Our flight to Chicago left at 6:30 AM. I am a morning person but this was a little over the top, even for me. You see, In order to properly function I need to get up early enough to be able to have two cups of tea and collect my thoughts. (Those two acts are inseparable.) This resulted in me only getting half a night's sleep. I am only pointing this out so you won't judge me over this next bit.
We pulled onto the street, where, no surprise, we found ourselves to be the only vehicle on the road. There had been a lot of snow the day before and it was blowing up onto my windshield. I kept complaining to my mom about the lousy job the windshield wiper was doing on my side of the Subaru. It wasn't until we were out on the freeway, halfway to the airport, that I realized why it was doing such a bad job. There was no blade on the wiper arm! Unlike the street near my mom's, the freeway did have traffic on it. Traffic that was swooshing up snow and ice onto my windshield as it went by. When I got to the Park and Pay place I found the frozen wiper blade entombed in a chunk of ice at the bottom of the windshield. Hopefully the amputated car part can be reattached when we get back or it could be a sketchy drive home. Especially if it is raining.
Which brings me to the flight. I have decided that a new kind of screening needs to take place at airports around the world. There should be a scent detector that travelers are required to go through. If any obnoxious, overpowering deodorant, after shave, or perfume is detected an alarm will go off and that passenger will be required to step into the shower booth next to the screening device. This would greatly reduce acts of olfactory terrorism.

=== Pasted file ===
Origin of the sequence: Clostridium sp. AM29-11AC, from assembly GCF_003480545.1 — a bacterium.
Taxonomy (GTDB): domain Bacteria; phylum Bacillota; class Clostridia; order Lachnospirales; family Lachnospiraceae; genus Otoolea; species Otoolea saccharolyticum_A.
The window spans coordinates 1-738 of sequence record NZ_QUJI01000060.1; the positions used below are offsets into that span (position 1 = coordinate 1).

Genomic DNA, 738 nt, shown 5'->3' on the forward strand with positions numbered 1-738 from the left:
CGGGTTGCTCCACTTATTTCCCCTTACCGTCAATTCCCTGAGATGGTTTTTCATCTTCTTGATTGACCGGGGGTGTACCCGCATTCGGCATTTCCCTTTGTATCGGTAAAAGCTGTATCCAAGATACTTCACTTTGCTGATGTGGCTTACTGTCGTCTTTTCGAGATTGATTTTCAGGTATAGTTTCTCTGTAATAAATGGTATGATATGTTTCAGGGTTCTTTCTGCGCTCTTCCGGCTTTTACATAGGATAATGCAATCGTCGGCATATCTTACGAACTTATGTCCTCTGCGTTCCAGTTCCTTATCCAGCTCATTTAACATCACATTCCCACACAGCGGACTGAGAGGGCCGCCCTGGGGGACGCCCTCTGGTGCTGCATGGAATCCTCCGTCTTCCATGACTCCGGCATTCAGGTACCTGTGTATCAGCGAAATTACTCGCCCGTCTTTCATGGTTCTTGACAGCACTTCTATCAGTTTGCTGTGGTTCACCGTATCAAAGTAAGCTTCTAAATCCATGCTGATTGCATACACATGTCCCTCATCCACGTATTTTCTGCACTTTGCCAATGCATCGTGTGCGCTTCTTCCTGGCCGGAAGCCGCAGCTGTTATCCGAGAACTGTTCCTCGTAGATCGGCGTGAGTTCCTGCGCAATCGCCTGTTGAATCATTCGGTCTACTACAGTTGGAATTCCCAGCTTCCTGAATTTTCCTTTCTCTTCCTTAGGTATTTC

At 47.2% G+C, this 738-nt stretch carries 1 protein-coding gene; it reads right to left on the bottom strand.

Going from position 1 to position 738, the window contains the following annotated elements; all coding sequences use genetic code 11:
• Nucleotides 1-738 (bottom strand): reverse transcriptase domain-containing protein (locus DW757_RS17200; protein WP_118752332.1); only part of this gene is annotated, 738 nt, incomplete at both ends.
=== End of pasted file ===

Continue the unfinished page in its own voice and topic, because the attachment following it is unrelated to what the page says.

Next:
So while we were cruising at 35,000 feet I was thinking about my last blog post. About how it is easy in a small town to recognize the local "characters." They are universally known by everyone in the community. In a larger community I think the local flavour is provided more on a neighbourhood by neighbourhood basis. Which got me to thinking about my own neighbourhood, and who our local eccentric could be. It was not a good moment when I realized it was me.
We are now in Chicago, looking forward to our time with my brother and his family. It is too bad my oldest niece Corinne isn't here to share in the festivities with us though. That is the downside of choosing to attend university in Canada. However, there is always Skype, so we will at least get to let her watch us eat some turkey on Thursday. The good news about that is it won't even bother her. She's a vegetarian.